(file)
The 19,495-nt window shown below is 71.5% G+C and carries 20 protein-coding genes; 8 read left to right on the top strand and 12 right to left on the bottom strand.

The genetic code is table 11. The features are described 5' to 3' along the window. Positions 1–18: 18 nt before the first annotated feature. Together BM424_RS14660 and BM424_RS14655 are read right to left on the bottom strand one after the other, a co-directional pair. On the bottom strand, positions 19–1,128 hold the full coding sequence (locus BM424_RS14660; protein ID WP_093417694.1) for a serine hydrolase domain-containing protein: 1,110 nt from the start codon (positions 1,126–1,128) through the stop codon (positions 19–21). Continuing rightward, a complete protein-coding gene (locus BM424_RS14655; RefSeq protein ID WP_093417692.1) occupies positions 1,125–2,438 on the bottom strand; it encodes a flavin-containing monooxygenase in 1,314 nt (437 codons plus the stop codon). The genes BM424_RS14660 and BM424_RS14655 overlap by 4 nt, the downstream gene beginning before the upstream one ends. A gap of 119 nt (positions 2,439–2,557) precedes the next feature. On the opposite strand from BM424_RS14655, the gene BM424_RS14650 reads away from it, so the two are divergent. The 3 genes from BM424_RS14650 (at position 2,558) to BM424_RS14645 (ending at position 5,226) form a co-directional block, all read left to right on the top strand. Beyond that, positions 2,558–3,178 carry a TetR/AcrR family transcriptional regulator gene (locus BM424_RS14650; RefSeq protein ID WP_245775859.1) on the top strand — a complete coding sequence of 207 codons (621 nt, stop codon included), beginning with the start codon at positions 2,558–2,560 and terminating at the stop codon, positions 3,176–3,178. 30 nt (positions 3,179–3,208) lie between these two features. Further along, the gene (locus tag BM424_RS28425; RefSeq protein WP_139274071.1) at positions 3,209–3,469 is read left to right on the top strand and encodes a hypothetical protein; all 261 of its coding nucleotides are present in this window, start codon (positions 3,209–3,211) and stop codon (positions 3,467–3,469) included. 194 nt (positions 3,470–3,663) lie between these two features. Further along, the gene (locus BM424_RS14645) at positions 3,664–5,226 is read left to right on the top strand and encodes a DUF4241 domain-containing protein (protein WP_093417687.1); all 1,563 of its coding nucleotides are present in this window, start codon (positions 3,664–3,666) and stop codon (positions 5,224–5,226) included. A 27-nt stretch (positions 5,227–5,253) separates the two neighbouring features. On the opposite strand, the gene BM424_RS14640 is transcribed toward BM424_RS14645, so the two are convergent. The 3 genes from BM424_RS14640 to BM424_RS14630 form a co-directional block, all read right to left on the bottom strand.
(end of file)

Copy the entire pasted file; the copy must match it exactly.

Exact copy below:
The 19,495-nt window shown below is 71.5% G+C and carries 20 protein-coding genes; 8 read left to right on the top strand and 12 right to left on the bottom strand.

The genetic code is table 11. The features are described 5' to 3' along the window. Positions 1–18: 18 nt before the first annotated feature. Together BM424_RS14660 and BM424_RS14655 are read right to left on the bottom strand one after the other, a co-directional pair. On the bottom strand, positions 19–1,128 hold the full coding sequence (locus BM424_RS14660; protein ID WP_093417694.1) for a serine hydrolase domain-containing protein: 1,110 nt from the start codon (positions 1,126–1,128) through the stop codon (positions 19–21). Continuing rightward, a complete protein-coding gene (locus BM424_RS14655; RefSeq protein ID WP_093417692.1) occupies positions 1,125–2,438 on the bottom strand; it encodes a flavin-containing monooxygenase in 1,314 nt (437 codons plus the stop codon). The genes BM424_RS14660 and BM424_RS14655 overlap by 4 nt, the downstream gene beginning before the upstream one ends. A gap of 119 nt (positions 2,439–2,557) precedes the next feature. On the opposite strand from BM424_RS14655, the gene BM424_RS14650 reads away from it, so the two are divergent. The 3 genes from BM424_RS14650 (at position 2,558) to BM424_RS14645 (ending at position 5,226) form a co-directional block, all read left to right on the top strand. Beyond that, positions 2,558–3,178 carry a TetR/AcrR family transcriptional regulator gene (locus BM424_RS14650; RefSeq protein ID WP_245775859.1) on the top strand — a complete coding sequence of 207 codons (621 nt, stop codon included), beginning with the start codon at positions 2,558–2,560 and terminating at the stop codon, positions 3,176–3,178. 30 nt (positions 3,179–3,208) lie between these two features. Further along, the gene (locus tag BM424_RS28425; RefSeq protein WP_139274071.1) at positions 3,209–3,469 is read left to right on the top strand and encodes a hypothetical protein; all 261 of its coding nucleotides are present in this window, start codon (positions 3,209–3,211) and stop codon (positions 3,467–3,469) included. 194 nt (positions 3,470–3,663) lie between these two features. Further along, the gene (locus BM424_RS14645) at positions 3,664–5,226 is read left to right on the top strand and encodes a DUF4241 domain-containing protein (protein WP_093417687.1); all 1,563 of its coding nucleotides are present in this window, start codon (positions 3,664–3,666) and stop codon (positions 5,224–5,226) included. A 27-nt stretch (positions 5,227–5,253) separates the two neighbouring features. On the opposite strand, the gene BM424_RS14640 is transcribed toward BM424_RS14645, so the two are convergent. The 3 genes from BM424_RS14640 to BM424_RS14630 form a co-directional block, all read right to left on the bottom strand.